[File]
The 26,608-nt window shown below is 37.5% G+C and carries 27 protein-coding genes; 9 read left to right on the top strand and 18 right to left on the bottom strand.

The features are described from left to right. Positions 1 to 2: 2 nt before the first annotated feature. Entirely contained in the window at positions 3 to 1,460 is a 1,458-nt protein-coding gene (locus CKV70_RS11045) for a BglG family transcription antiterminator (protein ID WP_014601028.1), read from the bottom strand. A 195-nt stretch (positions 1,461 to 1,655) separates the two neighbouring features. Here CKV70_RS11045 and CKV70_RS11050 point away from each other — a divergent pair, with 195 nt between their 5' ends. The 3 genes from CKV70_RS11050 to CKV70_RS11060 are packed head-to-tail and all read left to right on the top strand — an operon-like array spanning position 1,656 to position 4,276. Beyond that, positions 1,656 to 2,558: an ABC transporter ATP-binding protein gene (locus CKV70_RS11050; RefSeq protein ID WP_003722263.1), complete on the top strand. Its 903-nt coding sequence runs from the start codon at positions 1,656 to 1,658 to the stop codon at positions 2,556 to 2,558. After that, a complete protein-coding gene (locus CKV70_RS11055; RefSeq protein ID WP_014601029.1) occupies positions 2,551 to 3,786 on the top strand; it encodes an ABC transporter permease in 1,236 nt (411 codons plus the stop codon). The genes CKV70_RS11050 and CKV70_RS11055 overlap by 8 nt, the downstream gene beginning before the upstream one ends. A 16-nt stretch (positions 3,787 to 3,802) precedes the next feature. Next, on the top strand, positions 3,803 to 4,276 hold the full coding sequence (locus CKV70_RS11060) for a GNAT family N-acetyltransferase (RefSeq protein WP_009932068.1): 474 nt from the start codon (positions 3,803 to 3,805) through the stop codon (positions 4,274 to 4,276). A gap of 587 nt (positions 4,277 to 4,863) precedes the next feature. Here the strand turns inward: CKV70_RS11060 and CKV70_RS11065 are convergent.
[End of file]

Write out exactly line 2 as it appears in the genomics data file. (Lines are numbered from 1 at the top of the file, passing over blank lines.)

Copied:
The features are described from left to right. Positions 1 to 2: 2 nt before the first annotated feature. Entirely contained in the window at positions 3 to 1,460 is a 1,458-nt protein-coding gene (locus CKV70_RS11045) for a BglG family transcription antiterminator (protein ID WP_014601028.1), read from the bottom strand. A 195-nt stretch (positions 1,461 to 1,655) separates the two neighbouring features. Here CKV70_RS11045 and CKV70_RS11050 point away from each other — a divergent pair, with 195 nt between their 5' ends. The 3 genes from CKV70_RS11050 to CKV70_RS11060 are packed head-to-tail and all read left to right on the top strand — an operon-like array spanning position 1,656 to position 4,276. Beyond that, positions 1,656 to 2,558: an ABC transporter ATP-binding protein gene (locus CKV70_RS11050; RefSeq protein ID WP_003722263.1), complete on the top strand. Its 903-nt coding sequence runs from the start codon at positions 1,656 to 1,658 to the stop codon at positions 2,556 to 2,558. After that, a complete protein-coding gene (locus CKV70_RS11055; RefSeq protein ID WP_014601029.1) occupies positions 2,551 to 3,786 on the top strand; it encodes an ABC transporter permease in 1,236 nt (411 codons plus the stop codon). The genes CKV70_RS11050 and CKV70_RS11055 overlap by 8 nt, the downstream gene beginning before the upstream one ends. A 16-nt stretch (positions 3,787 to 3,802) precedes the next feature. Next, on the top strand, positions 3,803 to 4,276 hold the full coding sequence (locus CKV70_RS11060) for a GNAT family N-acetyltransferase (RefSeq protein WP_009932068.1): 474 nt from the start codon (positions 3,803 to 3,805) through the stop codon (positions 4,274 to 4,276). A gap of 587 nt (positions 4,277 to 4,863) precedes the next feature. Here the strand turns inward: CKV70_RS11060 and CKV70_RS11065 are convergent.